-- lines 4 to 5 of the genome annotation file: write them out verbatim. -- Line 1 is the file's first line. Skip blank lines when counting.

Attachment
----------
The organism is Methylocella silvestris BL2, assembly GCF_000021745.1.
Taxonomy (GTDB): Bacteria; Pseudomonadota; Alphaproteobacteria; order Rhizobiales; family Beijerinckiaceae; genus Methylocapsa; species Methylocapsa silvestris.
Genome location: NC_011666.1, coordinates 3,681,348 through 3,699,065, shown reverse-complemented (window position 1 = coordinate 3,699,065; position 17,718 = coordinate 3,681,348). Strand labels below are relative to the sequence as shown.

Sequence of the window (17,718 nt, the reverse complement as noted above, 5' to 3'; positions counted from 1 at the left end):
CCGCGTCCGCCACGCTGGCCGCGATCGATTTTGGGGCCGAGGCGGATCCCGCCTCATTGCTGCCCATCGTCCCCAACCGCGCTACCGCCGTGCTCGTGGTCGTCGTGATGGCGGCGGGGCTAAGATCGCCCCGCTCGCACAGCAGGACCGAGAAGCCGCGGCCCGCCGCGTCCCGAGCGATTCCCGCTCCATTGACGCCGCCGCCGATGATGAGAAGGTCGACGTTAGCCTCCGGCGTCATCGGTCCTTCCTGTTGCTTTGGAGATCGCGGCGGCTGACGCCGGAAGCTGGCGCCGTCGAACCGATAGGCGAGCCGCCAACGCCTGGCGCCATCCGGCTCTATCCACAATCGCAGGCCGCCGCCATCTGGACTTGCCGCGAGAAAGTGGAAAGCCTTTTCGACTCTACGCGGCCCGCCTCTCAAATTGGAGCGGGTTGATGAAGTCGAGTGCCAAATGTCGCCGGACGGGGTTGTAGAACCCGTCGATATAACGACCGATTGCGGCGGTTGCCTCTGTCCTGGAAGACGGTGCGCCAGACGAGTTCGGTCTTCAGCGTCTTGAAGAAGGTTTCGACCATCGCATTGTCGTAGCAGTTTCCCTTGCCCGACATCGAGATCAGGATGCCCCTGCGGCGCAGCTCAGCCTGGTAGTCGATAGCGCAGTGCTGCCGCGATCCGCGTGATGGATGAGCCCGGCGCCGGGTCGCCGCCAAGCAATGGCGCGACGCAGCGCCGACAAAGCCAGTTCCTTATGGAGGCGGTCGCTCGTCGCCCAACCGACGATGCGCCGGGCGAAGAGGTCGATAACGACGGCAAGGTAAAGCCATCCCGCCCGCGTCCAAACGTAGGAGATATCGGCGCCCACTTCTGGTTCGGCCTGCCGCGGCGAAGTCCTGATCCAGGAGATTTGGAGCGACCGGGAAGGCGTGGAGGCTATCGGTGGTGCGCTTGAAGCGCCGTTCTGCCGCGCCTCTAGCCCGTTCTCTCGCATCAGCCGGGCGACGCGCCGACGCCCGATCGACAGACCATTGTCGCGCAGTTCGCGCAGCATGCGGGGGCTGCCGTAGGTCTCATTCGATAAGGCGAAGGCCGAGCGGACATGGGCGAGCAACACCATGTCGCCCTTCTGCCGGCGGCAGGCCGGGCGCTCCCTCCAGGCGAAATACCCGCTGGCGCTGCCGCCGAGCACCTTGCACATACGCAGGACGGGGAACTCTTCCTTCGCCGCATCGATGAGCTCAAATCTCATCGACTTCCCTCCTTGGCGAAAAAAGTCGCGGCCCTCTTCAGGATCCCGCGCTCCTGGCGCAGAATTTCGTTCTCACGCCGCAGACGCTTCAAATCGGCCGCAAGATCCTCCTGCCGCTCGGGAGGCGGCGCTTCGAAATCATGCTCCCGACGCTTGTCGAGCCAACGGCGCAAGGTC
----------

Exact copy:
Sequence of the window (17,718 nt, the reverse complement as noted above, 5' to 3'; positions counted from 1 at the left end):
CCGCGTCCGCCACGCTGGCCGCGATCGATTTTGGGGCCGAGGCGGATCCCGCCTCATTGCTGCCCATCGTCCCCAACCGCGCTACCGCCGTGCTCGTGGTCGTCGTGATGGCGGCGGGGCTAAGATCGCCCCGCTCGCACAGCAGGACCGAGAAGCCGCGGCCCGCCGCGTCCCGAGCGATTCCCGCTCCATTGACGCCGCCGCCGATGATGAGAAGGTCGACGTTAGCCTCCGGCGTCATCGGTCCTTCCTGTTGCTTTGGAGATCGCGGCGGCTGACGCCGGAAGCTGGCGCCGTCGAACCGATAGGCGAGCCGCCAACGCCTGGCGCCATCCGGCTCTATCCACAATCGCAGGCCGCCGCCATCTGGACTTGCCGCGAGAAAGTGGAAAGCCTTTTCGACTCTACGCGGCCCGCCTCTCAAATTGGAGCGGGTTGATGAAGTCGAGTGCCAAATGTCGCCGGACGGGGTTGTAGAACCCGTCGATATAACGACCGATTGCGGCGGTTGCCTCTGTCCTGGAAGACGGTGCGCCAGACGAGTTCGGTCTTCAGCGTCTTGAAGAAGGTTTCGACCATCGCATTGTCGTAGCAGTTTCCCTTGCCCGACATCGAGATCAGGATGCCCCTGCGGCGCAGCTCAGCCTGGTAGTCGATAGCGCAGTGCTGCCGCGATCCGCGTGATGGATGAGCCCGGCGCCGGGTCGCCGCCAAGCAATGGCGCGACGCAGCGCCGACAAAGCCAGTTCCTTATGGAGGCGGTCGCTCGTCGCCCAACCGACGATGCGCCGGGCGAAGAGGTCGATAACGACGGCAAGGTAAAGCCATCCCGCCCGCGTCCAAACGTAGGAGATATCGGCGCCCACTTCTGGTTCGGCCTGCCGCGGCGAAGTCCTGATCCAGGAGATTTGGAGCGACCGGGAAGGCGTGGAGGCTATCGGTGGTGCGCTTGAAGCGCCGTTCTGCCGCGCCTCTAGCCCGTTCTCTCGCATCAGCCGGGCGACGCGCCGACGCCCGATCGACAGACCATTGTCGCGCAGTTCGCGCAGCATGCGGGGGCTGCCGTAGGTCTCATTCGATAAGGCGAAGGCCGAGCGGACATGGGCGAGCAACACCATGTCGCCCTTCTGCCGGCGGCAGGCCGGGCGCTCCCTCCAGGCGAAATACCCGCTGGCGCTGCCGCCGAGCACCTTGCACATACGCAGGACGGGGAACTCTTCCTTCGCCGCATCGATGAGCTCAAATCTCATCGACTTCCCTCCTTGGCGAAAAAAGTCGCGGCCCTCTTCAGGATCCCGCGCTCCTGGCGCAGAATTTCGTTCTCACGCCGCAGACGCTTCAAATCGGCCGCAAGATCCTCCTGCCGCTCGGGAGGCGGCGCTTCGAAATCATGCTCCCGACGCTTGTCGAGCCAACGGCGCAAGGTC